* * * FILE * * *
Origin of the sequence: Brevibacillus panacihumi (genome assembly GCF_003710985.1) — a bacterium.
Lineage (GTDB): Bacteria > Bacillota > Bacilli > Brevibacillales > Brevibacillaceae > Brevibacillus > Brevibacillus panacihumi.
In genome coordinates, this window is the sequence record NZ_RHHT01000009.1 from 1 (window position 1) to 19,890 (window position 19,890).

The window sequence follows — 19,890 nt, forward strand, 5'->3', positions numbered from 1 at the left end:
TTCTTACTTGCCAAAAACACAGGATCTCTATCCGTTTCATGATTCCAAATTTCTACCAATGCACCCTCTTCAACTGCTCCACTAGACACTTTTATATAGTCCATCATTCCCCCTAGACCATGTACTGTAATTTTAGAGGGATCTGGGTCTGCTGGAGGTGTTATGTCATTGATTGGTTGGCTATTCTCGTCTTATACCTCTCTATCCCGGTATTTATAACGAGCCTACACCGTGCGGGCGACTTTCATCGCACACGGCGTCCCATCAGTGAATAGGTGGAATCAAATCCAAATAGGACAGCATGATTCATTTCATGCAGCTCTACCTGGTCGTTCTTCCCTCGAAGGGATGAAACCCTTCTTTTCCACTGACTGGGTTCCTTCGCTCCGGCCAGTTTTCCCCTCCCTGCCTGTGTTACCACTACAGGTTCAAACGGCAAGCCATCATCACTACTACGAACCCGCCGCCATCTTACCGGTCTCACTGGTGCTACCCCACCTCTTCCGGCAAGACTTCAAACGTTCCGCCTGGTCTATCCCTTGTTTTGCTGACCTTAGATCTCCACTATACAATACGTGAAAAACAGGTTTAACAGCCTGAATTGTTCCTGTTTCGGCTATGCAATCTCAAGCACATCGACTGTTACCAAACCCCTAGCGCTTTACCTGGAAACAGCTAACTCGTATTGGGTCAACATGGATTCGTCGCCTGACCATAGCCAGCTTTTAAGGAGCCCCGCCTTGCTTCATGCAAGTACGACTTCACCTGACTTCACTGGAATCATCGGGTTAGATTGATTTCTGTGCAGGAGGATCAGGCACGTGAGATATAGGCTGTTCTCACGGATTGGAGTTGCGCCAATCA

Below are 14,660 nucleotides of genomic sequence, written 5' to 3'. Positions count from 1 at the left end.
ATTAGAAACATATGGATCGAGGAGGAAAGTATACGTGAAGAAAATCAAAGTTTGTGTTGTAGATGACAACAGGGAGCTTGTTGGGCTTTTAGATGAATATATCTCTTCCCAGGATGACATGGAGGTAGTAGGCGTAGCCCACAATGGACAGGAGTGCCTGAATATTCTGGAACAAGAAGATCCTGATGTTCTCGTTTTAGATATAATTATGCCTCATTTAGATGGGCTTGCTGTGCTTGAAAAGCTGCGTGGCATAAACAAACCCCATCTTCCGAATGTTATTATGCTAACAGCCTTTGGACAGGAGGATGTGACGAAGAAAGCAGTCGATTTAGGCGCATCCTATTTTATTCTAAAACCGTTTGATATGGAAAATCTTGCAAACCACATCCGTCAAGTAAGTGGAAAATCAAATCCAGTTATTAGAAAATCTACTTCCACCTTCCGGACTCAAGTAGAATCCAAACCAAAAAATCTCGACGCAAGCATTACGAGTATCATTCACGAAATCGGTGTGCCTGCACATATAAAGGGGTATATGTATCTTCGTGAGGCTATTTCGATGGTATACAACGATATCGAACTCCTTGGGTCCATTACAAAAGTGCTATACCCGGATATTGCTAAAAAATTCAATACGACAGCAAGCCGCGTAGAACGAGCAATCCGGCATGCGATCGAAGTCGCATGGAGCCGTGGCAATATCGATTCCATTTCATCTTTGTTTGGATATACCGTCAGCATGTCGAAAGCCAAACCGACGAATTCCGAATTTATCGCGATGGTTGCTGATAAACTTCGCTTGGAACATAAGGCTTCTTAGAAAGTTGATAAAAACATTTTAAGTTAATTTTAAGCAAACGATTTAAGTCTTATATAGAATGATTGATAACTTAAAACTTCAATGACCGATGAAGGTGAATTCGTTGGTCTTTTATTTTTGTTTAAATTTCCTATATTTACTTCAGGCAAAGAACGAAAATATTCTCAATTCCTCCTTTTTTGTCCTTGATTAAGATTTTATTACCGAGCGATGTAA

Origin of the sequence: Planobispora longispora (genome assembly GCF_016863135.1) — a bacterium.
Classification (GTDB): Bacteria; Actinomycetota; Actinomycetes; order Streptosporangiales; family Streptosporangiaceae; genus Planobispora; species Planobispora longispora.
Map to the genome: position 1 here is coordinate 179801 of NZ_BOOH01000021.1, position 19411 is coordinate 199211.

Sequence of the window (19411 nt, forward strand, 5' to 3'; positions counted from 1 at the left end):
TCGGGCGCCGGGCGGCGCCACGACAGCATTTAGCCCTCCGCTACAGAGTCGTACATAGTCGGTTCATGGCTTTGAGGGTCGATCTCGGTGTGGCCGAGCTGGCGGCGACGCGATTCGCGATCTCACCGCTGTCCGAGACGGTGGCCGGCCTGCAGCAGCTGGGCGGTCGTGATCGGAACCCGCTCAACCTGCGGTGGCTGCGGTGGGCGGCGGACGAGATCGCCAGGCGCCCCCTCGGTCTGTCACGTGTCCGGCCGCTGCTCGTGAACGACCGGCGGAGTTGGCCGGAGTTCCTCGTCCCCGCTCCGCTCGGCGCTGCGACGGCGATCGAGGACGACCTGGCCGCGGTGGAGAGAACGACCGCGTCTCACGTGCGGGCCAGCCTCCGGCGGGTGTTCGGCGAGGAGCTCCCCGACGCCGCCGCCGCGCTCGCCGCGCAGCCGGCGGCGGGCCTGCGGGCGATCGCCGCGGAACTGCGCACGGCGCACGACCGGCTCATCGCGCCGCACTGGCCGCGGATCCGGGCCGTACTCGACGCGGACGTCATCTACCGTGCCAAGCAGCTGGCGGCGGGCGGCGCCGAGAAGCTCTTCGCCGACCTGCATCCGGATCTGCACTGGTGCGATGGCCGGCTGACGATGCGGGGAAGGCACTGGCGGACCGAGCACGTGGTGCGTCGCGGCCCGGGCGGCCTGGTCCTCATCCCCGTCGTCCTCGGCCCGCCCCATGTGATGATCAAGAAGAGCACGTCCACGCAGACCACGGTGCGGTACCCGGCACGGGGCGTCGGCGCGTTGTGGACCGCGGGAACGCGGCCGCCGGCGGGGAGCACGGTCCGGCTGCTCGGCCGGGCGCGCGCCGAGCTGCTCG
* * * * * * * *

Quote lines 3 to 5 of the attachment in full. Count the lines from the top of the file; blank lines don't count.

In genome coordinates, this window is the sequence record NZ_RHHT01000009.1 from 1 (window position 1) to 19,890 (window position 19,890).

The window sequence follows — 19,890 nt, forward strand, 5'->3', positions numbered from 1 at the left end:
TTCTTACTTGCCAAAAACACAGGATCTCTATCCGTTTCATGATTCCAAATTTCTACCAATGCACCCTCTTCAACTGCTCCACTAGACACTTTTATATAGTCCATCATTCCCCCTAGACCATGTACTGTAATTTTAGAGGGATCTGGGTCTGCTGGAGGTGTTATGTCATTGATTGGTTGGCTATTCTCGTCTTATACCTCTCTATCCCGGTATTTATAACGAGCCTACACCGTGCGGGCGACTTTCATCGCACACGGCGTCCCATCAGTGAATAGGTGGAATCAAATCCAAATAGGACAGCATGATTCATTTCATGCAGCTCTACCTGGTCGTTCTTCCCTCGAAGGGATGAAACCCTTCTTTTCCACTGACTGGGTTCCTTCGCTCCGGCCAGTTTTCCCCTCCCTGCCTGTGTTACCACTACAGGTTCAAACGGCAAGCCATCATCACTACTACGAACCCGCCGCCATCTTACCGGTCTCACTGGTGCTACCCCACCTCTTCCGGCAAGACTTCAAACGTTCCGCCTGGTCTATCCCTTGTTTTGCTGACCTTAGATCTCCACTATACAATACGTGAAAAACAGGTTTAACAGCCTGAATTGTTCCTGTTTCGGCTATGCAATCTCAAGCACATCGACTGTTACCAAACCCCTAGCGCTTTACCTGGAAACAGCTAACTCGTATTGGGTCAACATGGATTCGTCGCCTGACCATAGCCAGCTTTTAAGGAGCCCCGCCTTGCTTCATGCAAGTACGACTTCACCTGACTTCACTGGAATCATCGGGTTAGATTGATTTCTGTGCAGGAGGATCAGGCACGTGAGATATAGGCTGTTCTCACGGATTGGAGTTGCGCCAATCA